Regardless, by the time he arrived Berkeley was a certifiable hell-hole, filled to brim with stoners, tokers, trippers, liberals, feminists, civil rights fundamentalists, you name it; the place was a reeking cesspit of chaos, the epicenter of Ragnarok for sound human reasoning. Almost as soon as he arrived Ira began a twin fascination with LSD and Sigmund Freud; before long he had dropped jazz for pre-med course work, aiming at a career in, as he put it to me years later, "revolutionary psychiatry."
The "revolutionary" aspects of Ira's career should not be underestimated. By way of clarification, I will first identify what I mean by "revolutionary," and explain why I insist on peristently bracketing that term with quotations. Marx spoke of The Revolution in 1848, calling on the workers of the world to unite for social
justice in a communist society. This should not be confused with "The Revolution" of the 1960's, which in all honesty amounted to nothing more than opposition to a generalized, completely non-specific idea of "war" and an embrace of total, consequenceless hedonism for absolutely no constructive purpose at all. The few "revolutionary" groups of the era, The Black Panthers, The Weathermen, The Symbionese Liberation Army, undoubtedly (inadvertently) contributed more to the cause of Richard Nixon and the Republicans than to the "causes" they championed through their various terrorist activities.
This "Revolution" was primarily an outgrowth of the moronic youth-culture of the era, spearheaded by those who felt stifled by the quiet hypocrisies of their parents. This response on the part of the youth, totally reactionary and ultimately ephemeral, culminated in the Presidency of Bill Clinton, wherein, despite lip-service payed to "the ideals of the 60s," well-fare programs were cut severely, and (amazingly) a policy of fiscal responsibility was maintained. Thus went the flowering of "the revolution," and these same by-then-middle-aged "activists" sat idly by as their very antithesis, George W. Bush, achieved the presidency... More than a few of them had no doubt been "converted" by the prospects of a fatter, six figure salary...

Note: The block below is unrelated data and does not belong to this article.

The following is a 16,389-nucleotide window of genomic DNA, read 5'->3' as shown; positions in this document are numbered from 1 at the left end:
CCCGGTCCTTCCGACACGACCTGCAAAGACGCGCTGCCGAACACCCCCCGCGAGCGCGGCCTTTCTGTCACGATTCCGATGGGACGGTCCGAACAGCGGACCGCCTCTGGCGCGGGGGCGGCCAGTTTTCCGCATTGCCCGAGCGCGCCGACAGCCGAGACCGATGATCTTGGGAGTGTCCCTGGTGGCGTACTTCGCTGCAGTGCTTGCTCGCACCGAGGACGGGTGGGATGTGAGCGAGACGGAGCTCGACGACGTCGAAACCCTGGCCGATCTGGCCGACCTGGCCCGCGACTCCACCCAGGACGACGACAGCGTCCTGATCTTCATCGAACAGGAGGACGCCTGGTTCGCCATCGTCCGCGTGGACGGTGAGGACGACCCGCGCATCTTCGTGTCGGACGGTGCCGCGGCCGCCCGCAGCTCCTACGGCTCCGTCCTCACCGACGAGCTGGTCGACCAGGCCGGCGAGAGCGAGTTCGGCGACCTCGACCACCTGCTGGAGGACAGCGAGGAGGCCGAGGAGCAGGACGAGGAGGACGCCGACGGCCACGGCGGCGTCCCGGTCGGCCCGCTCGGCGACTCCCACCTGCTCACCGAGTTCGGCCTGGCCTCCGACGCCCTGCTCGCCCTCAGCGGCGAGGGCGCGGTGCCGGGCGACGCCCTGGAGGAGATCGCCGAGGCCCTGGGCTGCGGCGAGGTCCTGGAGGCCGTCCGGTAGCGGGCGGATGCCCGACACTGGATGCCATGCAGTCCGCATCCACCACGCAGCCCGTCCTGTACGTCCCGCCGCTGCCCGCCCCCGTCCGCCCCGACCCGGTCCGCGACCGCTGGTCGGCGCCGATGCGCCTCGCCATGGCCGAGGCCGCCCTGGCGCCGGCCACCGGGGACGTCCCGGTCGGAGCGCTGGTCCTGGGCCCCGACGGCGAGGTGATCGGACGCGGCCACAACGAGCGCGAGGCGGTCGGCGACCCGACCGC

But I digress, in being, as usual, too focused on the calumnious short-comings of the previous generation. My sights, in this tome at least, should be set squarely on my own peculiar history, and not on that of the entire failed love-generation (when is Brokaw's book on the baby boomers, The Worst Generation, coming out anyway?).
Ira's life, aside from his admirable (to his parents) medical studies, consisted in a predictable number of sit-ins, be-ins, love-ins, and general orgies. During his junior year he was actively involved in the anti-war protests, conveniently just as he became eligible for draft. He needn't have worried; scrawny, sciatica-ridden Jewish intellectuals on the medical school fast-track were not exactly at the top of the army's "want-list." Nevertheless, he signed innumerable petitions, watched as countless draft cards (illegally) went up in flames, and even attended a few wild concerts at the old Filmore in San Francisco. Valhalla indeed!
Ira's own trip to the draft office was short and sweet. He was laughed out of the place as soon as they caught sight of his somewhat halting gate (his parents insisted this was the result of a youthful bout of polio, but I checked his medical records; Ira never had polio) and thick glasses. This experience apparently only hardened his zeal against the military establishment.
In any event, at last we come to the brief moment of excitement in the young chap's life. As a medical student at UCSF in the 70's Ira gave his services as an (as yet unlicensed) doctor to members of the Panthers and the despicable Weathermen while these "revolutionaries" were "underground" (funny how even revolutionaries have kids, car accidents, etc.) free of charge. He never met any of the ring-leaders, nor was he implicated in any wrongdoing. But as a kid I had to hear lecture after lecture about how dad had "done the moral thing" and helped the revolutionary outlaws... Ugh. Sickening. One of my chief aims in detailing the events of my life is to embarrass my parents as much as possible, and, the debunking of my father's pathetic "heroism" accomplished, I will move on to further topics...
Wrapping up this brief and hideous exposition of a life too boring and insignificant to be told in detail, Ira finished medical school and moved east to New York for his residency, where he married a like-minded hippy, Gladys Disraeli... Her even more ignominious liberalism will exposed in our next chapter.